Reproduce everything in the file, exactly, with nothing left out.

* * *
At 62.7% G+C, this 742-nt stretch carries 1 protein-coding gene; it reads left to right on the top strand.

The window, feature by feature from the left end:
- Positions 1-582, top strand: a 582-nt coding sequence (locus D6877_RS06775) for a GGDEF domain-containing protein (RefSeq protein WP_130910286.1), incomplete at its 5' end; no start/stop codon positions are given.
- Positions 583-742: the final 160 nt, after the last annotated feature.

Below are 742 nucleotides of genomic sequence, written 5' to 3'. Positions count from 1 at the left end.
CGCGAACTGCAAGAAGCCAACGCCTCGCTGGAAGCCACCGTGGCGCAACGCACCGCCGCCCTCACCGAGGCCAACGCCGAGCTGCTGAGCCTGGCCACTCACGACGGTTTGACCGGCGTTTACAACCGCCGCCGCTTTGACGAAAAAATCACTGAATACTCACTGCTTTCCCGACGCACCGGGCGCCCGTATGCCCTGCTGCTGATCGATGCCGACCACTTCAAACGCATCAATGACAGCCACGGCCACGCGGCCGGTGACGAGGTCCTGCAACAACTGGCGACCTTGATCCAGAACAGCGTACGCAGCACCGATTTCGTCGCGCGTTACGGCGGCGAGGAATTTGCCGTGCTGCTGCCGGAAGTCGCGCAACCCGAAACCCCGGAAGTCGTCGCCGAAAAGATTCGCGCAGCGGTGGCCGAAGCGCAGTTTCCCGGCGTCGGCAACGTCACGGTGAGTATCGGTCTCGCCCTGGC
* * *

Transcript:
At 62.7% G+C, this 742-nt stretch carries 1 protein-coding gene; it reads left to right on the top strand.

The window, feature by feature from the left end:
- Positions 1-582, top strand: a 582-nt coding sequence (locus D6877_RS06775) for a GGDEF domain-containing protein (RefSeq protein WP_130910286.1), incomplete at its 5' end; no start/stop codon positions are given.
- Positions 583-742: the final 160 nt, after the last annotated feature.

Below are 742 nucleotides of genomic sequence, written 5' to 3'. Positions count from 1 at the left end.
CGCGAACTGCAAGAAGCCAACGCCTCGCTGGAAGCCACCGTGGCGCAACGCACCGCCGCCCTCACCGAGGCCAACGCCGAGCTGCTGAGCCTGGCCACTCACGACGGTTTGACCGGCGTTTACAACCGCCGCCGCTTTGACGAAAAAATCACTGAATACTCACTGCTTTCCCGACGCACCGGGCGCCCGTATGCCCTGCTGCTGATCGATGCCGACCACTTCAAACGCATCAATGACAGCCACGGCCACGCGGCCGGTGACGAGGTCCTGCAACAACTGGCGACCTTGATCCAGAACAGCGTACGCAGCACCGATTTCGTCGCGCGTTACGGCGGCGAGGAATTTGCCGTGCTGCTGCCGGAAGTCGCGCAACCCGAAACCCCGGAAGTCGTCGCCGAAAAGATTCGCGCAGCGGTGGCCGAAGCGCAGTTTCCCGGCGTCGGCAACGTCACGGTGAGTATCGGTCTCGCCCTGGC